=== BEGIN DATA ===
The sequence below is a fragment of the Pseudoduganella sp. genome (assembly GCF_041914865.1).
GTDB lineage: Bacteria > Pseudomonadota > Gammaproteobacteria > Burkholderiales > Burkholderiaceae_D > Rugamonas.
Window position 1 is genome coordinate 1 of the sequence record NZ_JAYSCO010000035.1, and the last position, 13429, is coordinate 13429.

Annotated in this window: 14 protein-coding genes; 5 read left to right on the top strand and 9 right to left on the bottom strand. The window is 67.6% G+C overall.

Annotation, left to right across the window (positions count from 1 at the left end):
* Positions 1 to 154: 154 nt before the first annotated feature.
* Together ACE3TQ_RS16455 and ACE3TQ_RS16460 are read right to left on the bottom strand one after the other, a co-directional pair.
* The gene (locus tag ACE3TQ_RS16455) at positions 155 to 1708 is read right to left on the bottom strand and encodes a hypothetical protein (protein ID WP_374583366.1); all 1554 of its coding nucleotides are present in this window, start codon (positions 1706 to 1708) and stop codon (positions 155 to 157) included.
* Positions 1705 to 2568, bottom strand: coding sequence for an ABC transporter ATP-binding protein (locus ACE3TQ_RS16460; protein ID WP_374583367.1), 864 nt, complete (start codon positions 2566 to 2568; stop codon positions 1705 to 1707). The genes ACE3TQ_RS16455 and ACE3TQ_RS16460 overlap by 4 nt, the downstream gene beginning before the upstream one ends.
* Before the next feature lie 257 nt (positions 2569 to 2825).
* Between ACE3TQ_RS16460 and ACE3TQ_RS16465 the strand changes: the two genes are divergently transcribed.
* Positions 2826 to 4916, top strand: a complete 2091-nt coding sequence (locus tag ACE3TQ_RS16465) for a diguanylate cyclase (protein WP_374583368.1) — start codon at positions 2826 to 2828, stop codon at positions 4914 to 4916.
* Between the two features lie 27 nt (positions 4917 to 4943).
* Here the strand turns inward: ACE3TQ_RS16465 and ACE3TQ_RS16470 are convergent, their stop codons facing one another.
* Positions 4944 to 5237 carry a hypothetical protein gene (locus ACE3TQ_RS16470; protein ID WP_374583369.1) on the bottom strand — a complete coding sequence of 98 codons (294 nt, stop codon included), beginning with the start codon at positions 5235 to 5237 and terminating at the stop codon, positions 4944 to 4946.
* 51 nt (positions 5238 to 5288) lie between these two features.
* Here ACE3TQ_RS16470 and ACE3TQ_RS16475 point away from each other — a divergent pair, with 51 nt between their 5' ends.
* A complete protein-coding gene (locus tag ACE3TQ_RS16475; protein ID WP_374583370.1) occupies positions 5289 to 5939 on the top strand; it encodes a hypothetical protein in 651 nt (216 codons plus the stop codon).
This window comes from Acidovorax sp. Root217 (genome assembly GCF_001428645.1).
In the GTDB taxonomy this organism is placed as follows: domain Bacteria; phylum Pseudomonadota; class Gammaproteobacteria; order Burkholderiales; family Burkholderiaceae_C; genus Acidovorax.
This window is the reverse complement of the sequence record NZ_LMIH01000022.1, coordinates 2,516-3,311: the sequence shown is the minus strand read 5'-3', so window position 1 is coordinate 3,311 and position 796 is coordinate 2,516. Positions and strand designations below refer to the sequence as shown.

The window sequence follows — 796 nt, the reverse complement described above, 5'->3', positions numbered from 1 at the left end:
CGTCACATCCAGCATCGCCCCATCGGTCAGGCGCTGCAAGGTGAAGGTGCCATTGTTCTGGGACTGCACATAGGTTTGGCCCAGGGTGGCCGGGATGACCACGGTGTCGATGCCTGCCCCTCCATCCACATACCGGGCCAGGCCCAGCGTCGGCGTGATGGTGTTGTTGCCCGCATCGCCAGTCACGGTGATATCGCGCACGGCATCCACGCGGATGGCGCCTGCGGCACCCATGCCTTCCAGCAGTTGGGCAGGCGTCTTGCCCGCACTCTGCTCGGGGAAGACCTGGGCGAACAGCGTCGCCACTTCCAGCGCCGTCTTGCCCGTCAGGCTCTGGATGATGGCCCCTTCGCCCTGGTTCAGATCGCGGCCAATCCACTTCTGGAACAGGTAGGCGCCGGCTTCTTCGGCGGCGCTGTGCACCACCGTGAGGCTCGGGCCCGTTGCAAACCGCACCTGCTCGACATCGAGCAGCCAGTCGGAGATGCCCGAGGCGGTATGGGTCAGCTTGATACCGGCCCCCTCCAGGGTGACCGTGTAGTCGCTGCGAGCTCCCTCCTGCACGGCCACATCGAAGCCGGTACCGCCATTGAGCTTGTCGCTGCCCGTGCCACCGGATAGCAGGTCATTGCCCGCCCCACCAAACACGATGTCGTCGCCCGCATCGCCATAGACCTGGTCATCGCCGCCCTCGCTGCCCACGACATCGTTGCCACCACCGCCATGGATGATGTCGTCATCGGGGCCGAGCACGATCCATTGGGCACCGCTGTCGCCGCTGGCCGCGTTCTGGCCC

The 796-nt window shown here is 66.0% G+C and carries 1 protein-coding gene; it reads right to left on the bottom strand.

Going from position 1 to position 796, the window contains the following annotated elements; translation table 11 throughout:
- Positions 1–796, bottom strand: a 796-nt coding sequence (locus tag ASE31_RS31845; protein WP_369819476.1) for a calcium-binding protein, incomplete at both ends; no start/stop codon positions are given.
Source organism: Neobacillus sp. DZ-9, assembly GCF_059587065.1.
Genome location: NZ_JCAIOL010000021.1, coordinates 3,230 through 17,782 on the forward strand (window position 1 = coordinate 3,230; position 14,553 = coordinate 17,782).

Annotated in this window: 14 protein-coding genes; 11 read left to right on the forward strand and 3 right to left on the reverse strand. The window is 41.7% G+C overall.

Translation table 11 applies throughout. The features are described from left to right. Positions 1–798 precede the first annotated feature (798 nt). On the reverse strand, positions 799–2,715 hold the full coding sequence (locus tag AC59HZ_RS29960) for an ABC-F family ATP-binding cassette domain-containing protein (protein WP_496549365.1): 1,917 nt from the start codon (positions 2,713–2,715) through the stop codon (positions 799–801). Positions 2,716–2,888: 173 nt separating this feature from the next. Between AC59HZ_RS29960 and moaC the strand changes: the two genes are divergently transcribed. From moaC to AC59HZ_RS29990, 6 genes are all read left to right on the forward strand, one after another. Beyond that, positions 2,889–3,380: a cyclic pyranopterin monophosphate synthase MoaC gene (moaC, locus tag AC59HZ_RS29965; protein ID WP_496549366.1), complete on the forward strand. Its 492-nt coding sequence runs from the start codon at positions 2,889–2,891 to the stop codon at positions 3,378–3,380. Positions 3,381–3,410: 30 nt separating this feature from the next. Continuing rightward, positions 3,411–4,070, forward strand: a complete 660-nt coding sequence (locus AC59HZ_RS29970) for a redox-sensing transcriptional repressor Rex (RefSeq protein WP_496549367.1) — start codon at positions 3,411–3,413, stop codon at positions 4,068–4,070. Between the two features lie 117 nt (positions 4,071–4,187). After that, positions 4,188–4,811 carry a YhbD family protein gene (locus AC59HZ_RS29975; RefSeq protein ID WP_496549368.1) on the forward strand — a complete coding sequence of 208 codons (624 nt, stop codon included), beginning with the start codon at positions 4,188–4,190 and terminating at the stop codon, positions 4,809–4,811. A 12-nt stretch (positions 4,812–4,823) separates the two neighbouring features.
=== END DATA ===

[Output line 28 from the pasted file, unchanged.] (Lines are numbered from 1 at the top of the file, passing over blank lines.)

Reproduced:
Genome location: NZ_JCAIOL010000021.1, coordinates 3,230 through 17,782 on the forward strand (window position 1 = coordinate 3,230; position 14,553 = coordinate 17,782).